Monday, February 8, 2010

Killing Hope

© MMX V.1.0.8
by Morley Evans

Killing Hope by William Blum


I had no idea that the United States was as active as it has been since WW II. The military and the CIA have been in overdrive everywhere for 65 years. Killing Hope deals with events after 1945. Before that, of course, there was WW II, the interwar period (1918 to 1939), WW I, the run-up to WW I, the Spanish American War and the building of the Panama Canal with interventions in Central America and Colombia. Washington was not asleep before the 20th Century, either. The United States has been up to its neck in everything throughout its history. You can look that up in Appendix II.

After looking at things through the eyes of our enemies, I believe we in the West have all been the victims of a never-ending series of elaborate hoaxes that have been perpetrated by our élites. Our enemies were never as big and scary as we believed they were. We, on the other hand, were always very big and scary.

The Twentieth Century looks to me like a giant power grab with the Anglo-American empire (that's us good guys, you know) taking over the world. We were trying to forestall losing our preeminent position as others caught up to us. Before WW I, the British were desperately afraid of Germany which was making better stuff and selling it for less. Before WW II, the United States was desperately afraid of Japan for the same reason. Nobody imagined that India and China would ever get up off the floor where we put them, but they have.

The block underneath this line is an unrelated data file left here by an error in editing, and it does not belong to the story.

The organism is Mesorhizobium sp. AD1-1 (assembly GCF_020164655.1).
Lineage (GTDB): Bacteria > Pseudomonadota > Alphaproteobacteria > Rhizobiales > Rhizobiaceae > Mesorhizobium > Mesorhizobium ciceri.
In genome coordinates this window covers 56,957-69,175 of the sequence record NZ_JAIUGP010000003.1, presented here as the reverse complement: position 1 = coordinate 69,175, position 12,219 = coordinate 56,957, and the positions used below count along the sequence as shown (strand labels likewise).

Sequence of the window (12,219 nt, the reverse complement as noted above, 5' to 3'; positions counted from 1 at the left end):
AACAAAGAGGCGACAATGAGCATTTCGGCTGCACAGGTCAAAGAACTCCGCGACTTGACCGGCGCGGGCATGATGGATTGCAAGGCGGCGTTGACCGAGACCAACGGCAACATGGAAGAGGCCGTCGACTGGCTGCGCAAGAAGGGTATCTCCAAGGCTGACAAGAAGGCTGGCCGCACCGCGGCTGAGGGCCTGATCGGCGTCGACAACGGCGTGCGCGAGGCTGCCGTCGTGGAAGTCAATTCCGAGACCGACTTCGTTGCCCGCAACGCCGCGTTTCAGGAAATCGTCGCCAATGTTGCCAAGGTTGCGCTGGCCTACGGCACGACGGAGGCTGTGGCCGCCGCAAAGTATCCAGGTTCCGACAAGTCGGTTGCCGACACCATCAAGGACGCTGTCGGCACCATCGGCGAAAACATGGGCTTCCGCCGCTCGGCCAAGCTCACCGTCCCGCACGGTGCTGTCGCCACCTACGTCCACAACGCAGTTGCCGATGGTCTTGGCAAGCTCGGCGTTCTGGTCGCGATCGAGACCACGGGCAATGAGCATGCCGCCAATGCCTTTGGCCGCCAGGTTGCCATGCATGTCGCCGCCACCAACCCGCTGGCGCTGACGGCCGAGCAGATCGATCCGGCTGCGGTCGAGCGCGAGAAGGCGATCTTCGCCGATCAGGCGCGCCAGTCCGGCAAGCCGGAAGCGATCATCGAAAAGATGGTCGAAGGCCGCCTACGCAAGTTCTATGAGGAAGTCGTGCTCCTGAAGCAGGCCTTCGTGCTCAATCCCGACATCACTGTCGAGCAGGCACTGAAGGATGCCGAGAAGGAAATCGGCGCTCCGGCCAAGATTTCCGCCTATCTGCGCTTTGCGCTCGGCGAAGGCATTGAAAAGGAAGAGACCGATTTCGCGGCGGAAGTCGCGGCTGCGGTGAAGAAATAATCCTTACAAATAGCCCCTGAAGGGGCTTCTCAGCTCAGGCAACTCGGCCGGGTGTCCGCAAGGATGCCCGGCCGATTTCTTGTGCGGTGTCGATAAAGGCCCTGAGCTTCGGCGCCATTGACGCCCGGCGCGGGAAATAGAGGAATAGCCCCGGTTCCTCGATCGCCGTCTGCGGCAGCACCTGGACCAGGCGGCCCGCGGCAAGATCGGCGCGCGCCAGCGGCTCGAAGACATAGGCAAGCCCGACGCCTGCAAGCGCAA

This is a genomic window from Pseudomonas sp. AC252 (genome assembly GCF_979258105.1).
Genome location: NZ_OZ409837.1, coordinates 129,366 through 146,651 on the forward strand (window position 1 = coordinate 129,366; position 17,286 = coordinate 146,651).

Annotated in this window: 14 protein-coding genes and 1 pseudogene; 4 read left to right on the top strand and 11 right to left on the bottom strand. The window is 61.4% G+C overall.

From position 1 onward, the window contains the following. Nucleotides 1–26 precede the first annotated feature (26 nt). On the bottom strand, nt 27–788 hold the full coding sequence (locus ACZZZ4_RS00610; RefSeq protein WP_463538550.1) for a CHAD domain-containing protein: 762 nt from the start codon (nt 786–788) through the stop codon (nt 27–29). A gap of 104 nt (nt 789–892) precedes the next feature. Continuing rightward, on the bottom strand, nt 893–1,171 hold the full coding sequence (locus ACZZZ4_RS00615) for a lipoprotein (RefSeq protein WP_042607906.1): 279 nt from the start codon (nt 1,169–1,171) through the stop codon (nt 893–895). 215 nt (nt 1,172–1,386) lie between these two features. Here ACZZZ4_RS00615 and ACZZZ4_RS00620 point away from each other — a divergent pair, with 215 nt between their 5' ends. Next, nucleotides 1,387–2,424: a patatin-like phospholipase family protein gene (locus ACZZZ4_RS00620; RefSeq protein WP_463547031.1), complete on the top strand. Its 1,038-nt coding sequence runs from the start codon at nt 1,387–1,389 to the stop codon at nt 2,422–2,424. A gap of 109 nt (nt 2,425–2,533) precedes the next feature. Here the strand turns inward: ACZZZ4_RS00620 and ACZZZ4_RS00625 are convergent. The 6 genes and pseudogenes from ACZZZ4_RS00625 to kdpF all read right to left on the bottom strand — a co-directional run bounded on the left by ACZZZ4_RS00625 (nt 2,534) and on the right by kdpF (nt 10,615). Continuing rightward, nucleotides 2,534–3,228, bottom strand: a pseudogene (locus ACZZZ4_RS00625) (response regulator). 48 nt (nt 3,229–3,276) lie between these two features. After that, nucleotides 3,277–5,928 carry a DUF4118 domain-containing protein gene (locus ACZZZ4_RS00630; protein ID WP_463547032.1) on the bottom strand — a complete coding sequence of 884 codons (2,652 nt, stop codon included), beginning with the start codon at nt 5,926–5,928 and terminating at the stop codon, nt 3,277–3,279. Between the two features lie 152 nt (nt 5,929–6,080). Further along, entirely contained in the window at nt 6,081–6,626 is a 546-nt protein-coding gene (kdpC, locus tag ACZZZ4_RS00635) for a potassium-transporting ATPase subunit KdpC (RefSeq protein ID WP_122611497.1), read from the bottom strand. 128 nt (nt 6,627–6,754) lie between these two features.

The Chinese can thank Richard M. Nixon for opening the door to China in 1972. Samuel Gompers must have been spinning in his grave. Everyone is catching up: It was inevitable because people are smart and they learn from each other.

In times going back long before Marco Polo, all the good stuff was coming from India and China. The great goal in Europe was to get to India, China and Japan. The Portuguese went around Africa. The Spanish went west and ran into the Americas. Then they continued on across the Pacific. The British and Dutch were fast on their heels.

Five Hundred years after Columbus, China and India are important again. Japan and Germany have been leading economies for decades — after they were bombed into the stone age and crushed in 1945. If one doesn't count Grenada and Panama, we haven't won a war since The Great Victory of '45. Whoda thunk that would happen? We have been doing our best, but hope is hard to kill.

No comments: